Unfortunately, you are as a non-EEA traveller yourself responsible to make sure that you do not run into problems because of these situations and that your passport is properly stamped when entering or exiting the Schengen area. As phoog suggested, you can of course also use other stamps in your passport, tickets or boarding passes to prove or at least make probable that you haven't overstayed.

  • Greenland stamps non-EU visitors in. There is a charming sign on the Nuuk ferry port about 200 miles from the Canadian coastline that says "Schengen border post: Welcome to Europe". (They are not actually in Schengen, but they pretend to be)
    – Calchas
    Commented Jun 27, 2016 at 13:50
  • @Calchas Which ferry port? There are currently no international ferry services to or from Greenland. Commented Jun 27, 2016 at 13:56
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    @TorEinarJarnbjo The harbour isn't closed to international traffic. You just have to charter your own boat. ;) Agree that ferry port is not the right word, I just meant sea port.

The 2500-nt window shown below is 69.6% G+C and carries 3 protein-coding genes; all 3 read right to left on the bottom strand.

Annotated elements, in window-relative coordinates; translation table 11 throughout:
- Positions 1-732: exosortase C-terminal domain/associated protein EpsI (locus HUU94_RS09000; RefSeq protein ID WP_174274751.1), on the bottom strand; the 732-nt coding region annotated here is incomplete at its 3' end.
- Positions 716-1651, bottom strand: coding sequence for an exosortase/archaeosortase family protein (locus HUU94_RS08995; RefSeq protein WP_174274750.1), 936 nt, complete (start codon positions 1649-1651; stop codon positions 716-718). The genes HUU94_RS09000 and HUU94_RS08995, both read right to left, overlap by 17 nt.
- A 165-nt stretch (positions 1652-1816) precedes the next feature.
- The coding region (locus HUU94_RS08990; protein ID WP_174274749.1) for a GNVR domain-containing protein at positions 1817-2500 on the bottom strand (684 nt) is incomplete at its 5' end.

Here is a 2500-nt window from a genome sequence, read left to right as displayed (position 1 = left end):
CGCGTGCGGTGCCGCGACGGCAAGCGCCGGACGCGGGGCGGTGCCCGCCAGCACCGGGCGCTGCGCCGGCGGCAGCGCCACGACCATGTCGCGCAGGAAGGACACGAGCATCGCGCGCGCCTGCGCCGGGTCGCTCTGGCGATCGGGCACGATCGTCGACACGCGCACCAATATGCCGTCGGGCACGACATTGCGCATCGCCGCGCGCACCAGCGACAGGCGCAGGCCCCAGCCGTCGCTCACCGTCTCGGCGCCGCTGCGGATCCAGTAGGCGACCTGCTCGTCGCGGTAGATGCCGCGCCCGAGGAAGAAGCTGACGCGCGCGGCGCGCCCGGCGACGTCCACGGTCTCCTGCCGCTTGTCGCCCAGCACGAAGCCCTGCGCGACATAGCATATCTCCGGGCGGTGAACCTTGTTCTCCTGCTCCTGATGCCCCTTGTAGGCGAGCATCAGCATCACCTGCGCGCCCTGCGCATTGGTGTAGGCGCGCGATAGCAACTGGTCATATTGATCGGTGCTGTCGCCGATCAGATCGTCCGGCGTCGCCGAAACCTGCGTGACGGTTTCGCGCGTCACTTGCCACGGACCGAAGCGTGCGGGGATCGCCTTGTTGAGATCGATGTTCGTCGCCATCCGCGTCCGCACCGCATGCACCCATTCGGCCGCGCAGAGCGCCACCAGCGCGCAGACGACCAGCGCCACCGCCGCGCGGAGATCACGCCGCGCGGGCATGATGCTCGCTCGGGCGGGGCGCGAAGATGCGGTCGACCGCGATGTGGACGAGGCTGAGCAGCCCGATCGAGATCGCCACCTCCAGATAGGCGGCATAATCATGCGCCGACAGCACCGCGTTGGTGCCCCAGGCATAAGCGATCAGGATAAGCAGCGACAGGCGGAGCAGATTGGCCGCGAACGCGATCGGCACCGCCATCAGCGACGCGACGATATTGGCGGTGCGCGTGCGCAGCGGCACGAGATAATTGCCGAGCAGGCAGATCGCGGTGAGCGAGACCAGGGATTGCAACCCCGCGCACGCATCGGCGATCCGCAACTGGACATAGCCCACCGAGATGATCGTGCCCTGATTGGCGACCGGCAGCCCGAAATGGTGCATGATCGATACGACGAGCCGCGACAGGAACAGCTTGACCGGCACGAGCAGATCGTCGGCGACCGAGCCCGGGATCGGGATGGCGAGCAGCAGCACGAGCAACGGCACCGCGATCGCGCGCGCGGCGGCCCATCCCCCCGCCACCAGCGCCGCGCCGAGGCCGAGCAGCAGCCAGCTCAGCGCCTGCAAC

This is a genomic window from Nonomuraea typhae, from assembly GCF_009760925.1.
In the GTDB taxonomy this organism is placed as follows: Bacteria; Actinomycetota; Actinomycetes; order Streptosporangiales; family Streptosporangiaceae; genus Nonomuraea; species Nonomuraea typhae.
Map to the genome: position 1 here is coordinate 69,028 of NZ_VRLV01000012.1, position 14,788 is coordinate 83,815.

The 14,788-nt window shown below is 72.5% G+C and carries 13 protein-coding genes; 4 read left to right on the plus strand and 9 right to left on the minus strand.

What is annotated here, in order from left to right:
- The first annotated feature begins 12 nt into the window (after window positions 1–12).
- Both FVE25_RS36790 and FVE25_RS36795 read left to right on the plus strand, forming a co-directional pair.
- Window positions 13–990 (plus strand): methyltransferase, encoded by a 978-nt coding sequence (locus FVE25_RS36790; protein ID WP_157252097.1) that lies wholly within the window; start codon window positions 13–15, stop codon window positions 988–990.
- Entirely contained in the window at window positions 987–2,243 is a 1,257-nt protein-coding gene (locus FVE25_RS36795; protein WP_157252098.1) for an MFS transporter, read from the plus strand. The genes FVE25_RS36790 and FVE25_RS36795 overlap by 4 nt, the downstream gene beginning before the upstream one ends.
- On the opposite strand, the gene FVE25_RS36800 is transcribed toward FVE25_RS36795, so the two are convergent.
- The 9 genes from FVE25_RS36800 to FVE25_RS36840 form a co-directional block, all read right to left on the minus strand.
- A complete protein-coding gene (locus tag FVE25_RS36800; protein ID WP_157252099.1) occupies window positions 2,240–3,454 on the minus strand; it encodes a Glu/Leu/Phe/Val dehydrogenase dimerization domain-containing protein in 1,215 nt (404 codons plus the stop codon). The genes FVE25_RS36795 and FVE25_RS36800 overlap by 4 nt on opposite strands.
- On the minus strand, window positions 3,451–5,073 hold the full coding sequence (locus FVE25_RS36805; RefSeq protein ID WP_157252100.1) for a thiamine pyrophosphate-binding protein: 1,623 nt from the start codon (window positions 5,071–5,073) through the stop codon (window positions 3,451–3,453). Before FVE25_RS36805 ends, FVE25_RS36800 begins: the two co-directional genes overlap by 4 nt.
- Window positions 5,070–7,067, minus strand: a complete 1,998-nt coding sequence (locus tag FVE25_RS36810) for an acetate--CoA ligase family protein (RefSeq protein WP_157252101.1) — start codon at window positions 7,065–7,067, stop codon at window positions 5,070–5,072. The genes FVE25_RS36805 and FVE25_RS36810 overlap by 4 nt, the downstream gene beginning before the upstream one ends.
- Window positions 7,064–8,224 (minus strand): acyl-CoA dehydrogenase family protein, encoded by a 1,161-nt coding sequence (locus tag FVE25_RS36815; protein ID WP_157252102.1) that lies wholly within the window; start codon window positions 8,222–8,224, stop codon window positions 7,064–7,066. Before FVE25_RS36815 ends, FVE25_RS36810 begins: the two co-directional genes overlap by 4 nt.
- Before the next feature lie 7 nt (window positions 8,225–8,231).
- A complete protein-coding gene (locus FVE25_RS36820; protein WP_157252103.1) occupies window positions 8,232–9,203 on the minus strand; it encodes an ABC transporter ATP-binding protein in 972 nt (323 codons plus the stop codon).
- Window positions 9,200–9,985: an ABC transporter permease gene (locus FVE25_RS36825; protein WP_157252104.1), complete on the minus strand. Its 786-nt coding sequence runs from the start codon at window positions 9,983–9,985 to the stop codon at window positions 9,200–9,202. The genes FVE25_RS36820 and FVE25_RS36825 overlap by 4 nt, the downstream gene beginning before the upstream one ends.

– Calchas
    Commented Jun 27, 2016 at 14:00
  • @Calchas nor are they in Europe!
    – ajd
    Commented Feb 24, 2018 at 7:53
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    @JonathanReez There is an operating Spanish immigration checkpoint at the Gibraltian border and the procedure used to be that you get an entry stamp, but no exit stamp. The missing exit stamp is not due to leniency, but because of a dispute over a small part of the peninsula, which is de facto controlled by the UK. When you pass the Spanish immigration checkpoint towards Gibraltar, you are first entering this zone. From a Spanish point of view, giving you an exit stamp would acknowledge that you are leaving Spain and that the zone belongs to the UK. Commented Feb 24, 2018 at 10:57